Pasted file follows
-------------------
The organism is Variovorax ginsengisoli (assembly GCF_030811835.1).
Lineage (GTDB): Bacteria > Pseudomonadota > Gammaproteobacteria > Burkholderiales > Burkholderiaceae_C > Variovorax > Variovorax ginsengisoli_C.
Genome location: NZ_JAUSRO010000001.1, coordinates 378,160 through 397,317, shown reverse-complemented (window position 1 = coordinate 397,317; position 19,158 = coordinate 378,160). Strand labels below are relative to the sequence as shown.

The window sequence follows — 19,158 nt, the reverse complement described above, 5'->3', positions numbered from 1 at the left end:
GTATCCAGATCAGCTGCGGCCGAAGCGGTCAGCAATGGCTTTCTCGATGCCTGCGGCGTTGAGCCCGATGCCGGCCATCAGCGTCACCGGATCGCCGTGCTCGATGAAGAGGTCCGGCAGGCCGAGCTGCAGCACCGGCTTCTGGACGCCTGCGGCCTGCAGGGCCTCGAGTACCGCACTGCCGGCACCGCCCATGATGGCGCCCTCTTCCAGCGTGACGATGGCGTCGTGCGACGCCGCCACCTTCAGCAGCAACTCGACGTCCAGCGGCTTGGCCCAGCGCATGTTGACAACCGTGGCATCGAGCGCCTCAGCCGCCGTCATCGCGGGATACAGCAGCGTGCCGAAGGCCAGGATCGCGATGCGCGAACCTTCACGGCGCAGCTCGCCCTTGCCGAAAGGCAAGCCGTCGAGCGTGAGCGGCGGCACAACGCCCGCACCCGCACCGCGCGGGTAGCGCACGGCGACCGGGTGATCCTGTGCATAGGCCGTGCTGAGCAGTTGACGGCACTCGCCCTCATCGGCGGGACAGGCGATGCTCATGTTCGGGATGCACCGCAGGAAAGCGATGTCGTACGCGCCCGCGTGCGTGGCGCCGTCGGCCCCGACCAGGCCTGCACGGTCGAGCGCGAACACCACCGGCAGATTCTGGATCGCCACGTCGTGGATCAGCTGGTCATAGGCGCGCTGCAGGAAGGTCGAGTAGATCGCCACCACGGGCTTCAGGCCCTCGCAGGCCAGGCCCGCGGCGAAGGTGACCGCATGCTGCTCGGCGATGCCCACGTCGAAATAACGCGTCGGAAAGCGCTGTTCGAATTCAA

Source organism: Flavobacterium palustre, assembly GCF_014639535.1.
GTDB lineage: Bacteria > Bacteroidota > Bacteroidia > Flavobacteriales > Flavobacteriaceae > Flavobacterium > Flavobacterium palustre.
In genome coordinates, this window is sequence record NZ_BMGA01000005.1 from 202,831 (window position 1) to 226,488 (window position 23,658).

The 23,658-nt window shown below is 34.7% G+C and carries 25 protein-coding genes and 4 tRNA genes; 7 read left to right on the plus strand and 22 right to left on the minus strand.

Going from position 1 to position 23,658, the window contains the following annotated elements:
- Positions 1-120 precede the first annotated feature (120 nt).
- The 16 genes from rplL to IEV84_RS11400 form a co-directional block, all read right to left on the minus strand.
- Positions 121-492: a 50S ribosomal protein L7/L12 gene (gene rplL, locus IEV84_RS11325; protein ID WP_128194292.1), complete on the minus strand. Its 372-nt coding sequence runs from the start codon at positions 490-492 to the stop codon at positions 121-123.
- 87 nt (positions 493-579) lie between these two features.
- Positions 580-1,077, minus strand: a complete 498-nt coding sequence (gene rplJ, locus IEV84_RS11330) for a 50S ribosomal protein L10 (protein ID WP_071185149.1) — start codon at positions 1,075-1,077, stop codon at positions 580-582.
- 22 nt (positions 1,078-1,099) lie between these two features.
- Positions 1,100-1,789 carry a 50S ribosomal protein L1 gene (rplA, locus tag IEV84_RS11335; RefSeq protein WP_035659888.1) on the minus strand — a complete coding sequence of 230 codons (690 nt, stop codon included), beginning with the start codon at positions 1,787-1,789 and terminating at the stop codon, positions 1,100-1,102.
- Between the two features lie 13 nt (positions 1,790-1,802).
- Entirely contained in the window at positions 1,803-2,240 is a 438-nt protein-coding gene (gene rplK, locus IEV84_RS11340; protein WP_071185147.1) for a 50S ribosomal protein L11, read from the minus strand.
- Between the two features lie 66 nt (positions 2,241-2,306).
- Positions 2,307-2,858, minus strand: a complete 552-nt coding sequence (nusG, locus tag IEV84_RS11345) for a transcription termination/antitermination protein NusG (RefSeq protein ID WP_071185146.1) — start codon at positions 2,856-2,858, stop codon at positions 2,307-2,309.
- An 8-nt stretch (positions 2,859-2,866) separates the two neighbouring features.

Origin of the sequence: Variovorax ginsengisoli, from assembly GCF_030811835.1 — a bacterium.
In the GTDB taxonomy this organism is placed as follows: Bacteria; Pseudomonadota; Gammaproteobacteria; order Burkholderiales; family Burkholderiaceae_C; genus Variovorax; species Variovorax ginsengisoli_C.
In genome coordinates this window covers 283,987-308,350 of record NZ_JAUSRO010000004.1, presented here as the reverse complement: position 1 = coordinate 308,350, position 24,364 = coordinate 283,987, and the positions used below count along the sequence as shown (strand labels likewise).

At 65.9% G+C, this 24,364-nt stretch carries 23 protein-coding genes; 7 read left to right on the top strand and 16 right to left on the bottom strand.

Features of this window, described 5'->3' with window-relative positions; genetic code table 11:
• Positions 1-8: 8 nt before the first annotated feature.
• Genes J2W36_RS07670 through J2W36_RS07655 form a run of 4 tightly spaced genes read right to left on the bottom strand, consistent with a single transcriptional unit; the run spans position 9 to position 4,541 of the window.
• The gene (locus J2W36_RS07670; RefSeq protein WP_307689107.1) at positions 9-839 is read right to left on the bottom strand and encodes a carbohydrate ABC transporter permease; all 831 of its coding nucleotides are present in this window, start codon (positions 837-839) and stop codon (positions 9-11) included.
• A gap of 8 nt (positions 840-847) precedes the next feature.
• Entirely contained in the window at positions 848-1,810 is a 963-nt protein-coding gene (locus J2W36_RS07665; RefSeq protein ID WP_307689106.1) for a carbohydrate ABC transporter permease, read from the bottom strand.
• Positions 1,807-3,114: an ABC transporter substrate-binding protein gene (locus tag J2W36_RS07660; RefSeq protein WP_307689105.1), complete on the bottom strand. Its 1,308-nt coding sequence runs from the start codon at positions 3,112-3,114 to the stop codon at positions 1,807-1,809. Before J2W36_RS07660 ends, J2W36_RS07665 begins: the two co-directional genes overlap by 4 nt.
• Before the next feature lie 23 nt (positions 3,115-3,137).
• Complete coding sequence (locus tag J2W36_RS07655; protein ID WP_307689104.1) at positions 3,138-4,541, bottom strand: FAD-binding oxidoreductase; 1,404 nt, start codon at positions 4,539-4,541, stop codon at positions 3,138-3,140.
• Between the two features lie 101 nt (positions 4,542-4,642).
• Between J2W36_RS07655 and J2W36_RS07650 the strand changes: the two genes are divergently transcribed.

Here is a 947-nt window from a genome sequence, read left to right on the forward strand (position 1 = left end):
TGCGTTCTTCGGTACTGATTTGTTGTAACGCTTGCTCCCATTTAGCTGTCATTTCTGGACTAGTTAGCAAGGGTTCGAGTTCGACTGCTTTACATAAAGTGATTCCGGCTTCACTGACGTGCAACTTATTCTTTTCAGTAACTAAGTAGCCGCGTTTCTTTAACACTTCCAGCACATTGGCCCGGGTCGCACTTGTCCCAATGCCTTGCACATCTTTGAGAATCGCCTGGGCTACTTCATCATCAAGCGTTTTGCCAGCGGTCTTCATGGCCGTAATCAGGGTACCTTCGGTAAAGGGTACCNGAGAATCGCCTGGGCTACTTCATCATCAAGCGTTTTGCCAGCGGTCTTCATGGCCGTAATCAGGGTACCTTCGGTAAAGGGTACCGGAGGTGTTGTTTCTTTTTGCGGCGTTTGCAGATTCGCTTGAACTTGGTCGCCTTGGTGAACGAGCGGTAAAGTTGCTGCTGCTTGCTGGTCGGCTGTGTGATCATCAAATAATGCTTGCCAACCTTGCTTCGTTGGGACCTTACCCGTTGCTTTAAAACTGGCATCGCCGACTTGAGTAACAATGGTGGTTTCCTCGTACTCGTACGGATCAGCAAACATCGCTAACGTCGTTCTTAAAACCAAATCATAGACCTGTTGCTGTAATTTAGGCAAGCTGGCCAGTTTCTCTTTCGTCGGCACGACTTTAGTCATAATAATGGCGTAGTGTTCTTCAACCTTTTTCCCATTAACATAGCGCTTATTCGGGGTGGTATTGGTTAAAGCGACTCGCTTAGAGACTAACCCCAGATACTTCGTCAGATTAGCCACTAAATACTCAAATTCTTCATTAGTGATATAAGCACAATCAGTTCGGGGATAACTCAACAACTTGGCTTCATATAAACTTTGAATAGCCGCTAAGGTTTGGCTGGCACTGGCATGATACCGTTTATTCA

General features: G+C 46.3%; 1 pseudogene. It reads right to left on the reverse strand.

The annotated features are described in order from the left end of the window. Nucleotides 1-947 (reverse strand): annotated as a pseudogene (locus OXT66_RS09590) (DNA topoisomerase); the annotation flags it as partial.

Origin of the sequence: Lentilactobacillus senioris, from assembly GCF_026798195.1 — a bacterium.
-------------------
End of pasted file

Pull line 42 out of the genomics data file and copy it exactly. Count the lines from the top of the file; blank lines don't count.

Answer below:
Origin of the sequence: Lentilactobacillus senioris, from assembly GCF_026798195.1 — a bacterium.